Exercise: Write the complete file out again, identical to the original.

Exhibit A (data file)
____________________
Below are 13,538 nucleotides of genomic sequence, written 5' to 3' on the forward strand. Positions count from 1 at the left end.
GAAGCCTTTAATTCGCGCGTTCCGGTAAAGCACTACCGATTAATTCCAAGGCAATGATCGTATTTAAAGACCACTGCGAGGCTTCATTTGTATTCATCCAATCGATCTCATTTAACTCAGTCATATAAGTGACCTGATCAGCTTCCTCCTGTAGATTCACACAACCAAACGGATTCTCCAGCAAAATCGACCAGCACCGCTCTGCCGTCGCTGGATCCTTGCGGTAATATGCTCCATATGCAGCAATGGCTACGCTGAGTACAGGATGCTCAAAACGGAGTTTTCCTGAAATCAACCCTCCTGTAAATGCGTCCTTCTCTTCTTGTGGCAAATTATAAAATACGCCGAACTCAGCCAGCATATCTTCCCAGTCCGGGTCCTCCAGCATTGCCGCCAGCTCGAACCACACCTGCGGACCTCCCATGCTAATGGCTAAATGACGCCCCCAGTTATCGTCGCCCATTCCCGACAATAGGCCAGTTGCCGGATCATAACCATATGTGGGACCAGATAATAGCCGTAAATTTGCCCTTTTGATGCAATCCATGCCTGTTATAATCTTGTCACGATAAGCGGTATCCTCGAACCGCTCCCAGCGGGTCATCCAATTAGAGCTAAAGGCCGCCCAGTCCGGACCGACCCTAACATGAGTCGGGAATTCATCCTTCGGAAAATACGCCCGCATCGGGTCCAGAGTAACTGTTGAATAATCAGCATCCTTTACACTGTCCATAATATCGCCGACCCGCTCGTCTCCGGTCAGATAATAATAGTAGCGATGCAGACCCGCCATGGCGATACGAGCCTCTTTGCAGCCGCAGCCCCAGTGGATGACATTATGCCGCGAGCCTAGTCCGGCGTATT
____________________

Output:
Below are 13,538 nucleotides of genomic sequence, written 5' to 3' on the forward strand. Positions count from 1 at the left end.
GAAGCCTTTAATTCGCGCGTTCCGGTAAAGCACTACCGATTAATTCCAAGGCAATGATCGTATTTAAAGACCACTGCGAGGCTTCATTTGTATTCATCCAATCGATCTCATTTAACTCAGTCATATAAGTGACCTGATCAGCTTCCTCCTGTAGATTCACACAACCAAACGGATTCTCCAGCAAAATCGACCAGCACCGCTCTGCCGTCGCTGGATCCTTGCGGTAATATGCTCCATATGCAGCAATGGCTACGCTGAGTACAGGATGCTCAAAACGGAGTTTTCCTGAAATCAACCCTCCTGTAAATGCGTCCTTCTCTTCTTGTGGCAAATTATAAAATACGCCGAACTCAGCCAGCATATCTTCCCAGTCCGGGTCCTCCAGCATTGCCGCCAGCTCGAACCACACCTGCGGACCTCCCATGCTAATGGCTAAATGACGCCCCCAGTTATCGTCGCCCATTCCCGACAATAGGCCAGTTGCCGGATCATAACCATATGTGGGACCAGATAATAGCCGTAAATTTGCCCTTTTGATGCAATCCATGCCTGTTATAATCTTGTCACGATAAGCGGTATCCTCGAACCGCTCCCAGCGGGTCATCCAATTAGAGCTAAAGGCCGCCCAGTCCGGACCGACCCTAACATGAGTCGGGAATTCATCCTTCGGAAAATACGCCCGCATCGGGTCCAGAGTAACTGTTGAATAATCAGCATCCTTTACACTGTCCATAATATCGCCGACCCGCTCGTCTCCGGTCAGATAATAATAGTAGCGATGCAGACCCGCCATGGCGATACGAGCCTCTTTGCAGCCGCAGCCCCAGTGGATGACATTATGCCGCGAGCCTAGTCCGGCGTATT